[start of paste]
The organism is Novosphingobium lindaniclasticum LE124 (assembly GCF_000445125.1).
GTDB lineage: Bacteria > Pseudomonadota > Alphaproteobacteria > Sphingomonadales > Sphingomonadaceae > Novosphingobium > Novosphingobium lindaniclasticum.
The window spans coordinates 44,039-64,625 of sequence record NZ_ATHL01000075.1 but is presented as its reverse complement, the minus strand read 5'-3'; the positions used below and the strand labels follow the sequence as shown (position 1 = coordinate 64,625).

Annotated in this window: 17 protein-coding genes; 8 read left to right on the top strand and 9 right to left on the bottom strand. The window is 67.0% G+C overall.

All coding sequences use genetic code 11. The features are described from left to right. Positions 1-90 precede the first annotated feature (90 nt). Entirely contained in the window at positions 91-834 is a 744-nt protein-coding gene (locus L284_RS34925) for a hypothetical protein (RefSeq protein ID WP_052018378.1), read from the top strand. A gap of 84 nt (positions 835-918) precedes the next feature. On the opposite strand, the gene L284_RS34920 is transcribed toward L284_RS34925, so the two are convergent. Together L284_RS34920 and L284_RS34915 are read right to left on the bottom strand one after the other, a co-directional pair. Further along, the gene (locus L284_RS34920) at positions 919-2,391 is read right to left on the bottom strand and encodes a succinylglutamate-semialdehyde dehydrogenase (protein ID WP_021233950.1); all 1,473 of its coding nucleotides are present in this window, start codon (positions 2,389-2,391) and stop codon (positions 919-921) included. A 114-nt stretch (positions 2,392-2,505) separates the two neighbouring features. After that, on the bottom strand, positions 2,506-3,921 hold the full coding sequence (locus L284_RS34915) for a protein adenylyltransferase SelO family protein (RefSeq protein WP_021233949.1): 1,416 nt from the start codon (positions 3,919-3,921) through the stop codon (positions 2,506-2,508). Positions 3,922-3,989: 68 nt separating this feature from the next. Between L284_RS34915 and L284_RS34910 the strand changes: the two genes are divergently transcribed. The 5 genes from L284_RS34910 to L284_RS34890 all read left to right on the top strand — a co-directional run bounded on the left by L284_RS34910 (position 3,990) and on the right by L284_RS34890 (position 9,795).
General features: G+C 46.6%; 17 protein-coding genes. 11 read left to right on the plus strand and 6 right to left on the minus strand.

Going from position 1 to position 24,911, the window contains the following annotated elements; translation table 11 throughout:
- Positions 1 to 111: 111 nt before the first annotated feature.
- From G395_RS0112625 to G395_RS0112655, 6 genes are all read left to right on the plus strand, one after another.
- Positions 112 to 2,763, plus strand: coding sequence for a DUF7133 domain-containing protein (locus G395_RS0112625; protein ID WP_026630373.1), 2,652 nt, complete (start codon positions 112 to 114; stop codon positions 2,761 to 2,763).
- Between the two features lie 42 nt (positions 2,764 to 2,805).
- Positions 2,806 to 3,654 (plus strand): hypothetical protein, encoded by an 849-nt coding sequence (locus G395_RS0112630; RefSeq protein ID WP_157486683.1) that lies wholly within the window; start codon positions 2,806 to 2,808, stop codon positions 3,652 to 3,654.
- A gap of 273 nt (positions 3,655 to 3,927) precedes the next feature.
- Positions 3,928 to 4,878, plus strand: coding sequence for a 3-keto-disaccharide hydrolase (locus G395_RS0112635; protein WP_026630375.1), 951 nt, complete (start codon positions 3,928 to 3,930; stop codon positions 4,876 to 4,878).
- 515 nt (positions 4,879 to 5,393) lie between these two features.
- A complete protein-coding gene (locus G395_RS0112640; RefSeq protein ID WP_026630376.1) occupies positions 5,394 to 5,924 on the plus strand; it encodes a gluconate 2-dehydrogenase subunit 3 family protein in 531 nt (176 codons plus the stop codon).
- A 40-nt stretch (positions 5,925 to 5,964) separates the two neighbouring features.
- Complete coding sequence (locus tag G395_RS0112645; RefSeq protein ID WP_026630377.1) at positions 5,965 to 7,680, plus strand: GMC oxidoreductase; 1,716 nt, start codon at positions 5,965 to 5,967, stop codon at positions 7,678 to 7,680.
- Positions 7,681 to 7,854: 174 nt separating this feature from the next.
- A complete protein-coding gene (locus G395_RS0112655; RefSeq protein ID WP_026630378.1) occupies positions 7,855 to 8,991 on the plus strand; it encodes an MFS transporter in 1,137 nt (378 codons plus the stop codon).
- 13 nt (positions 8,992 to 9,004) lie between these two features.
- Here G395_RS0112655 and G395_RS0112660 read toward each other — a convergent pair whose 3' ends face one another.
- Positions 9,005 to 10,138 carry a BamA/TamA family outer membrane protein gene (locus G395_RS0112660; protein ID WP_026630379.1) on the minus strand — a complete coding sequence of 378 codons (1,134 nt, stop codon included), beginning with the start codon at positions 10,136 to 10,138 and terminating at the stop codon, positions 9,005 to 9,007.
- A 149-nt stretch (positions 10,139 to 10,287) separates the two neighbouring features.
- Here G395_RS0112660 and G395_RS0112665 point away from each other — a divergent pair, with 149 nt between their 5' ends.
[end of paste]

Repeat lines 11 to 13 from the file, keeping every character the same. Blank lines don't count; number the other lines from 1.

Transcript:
- Between the two features lie 42 nt (positions 2,764 to 2,805).
- Positions 2,806 to 3,654 (plus strand): hypothetical protein, encoded by an 849-nt coding sequence (locus G395_RS0112630; RefSeq protein ID WP_157486683.1) that lies wholly within the window; start codon positions 2,806 to 2,808, stop codon positions 3,652 to 3,654.
- A gap of 273 nt (positions 3,655 to 3,927) precedes the next feature.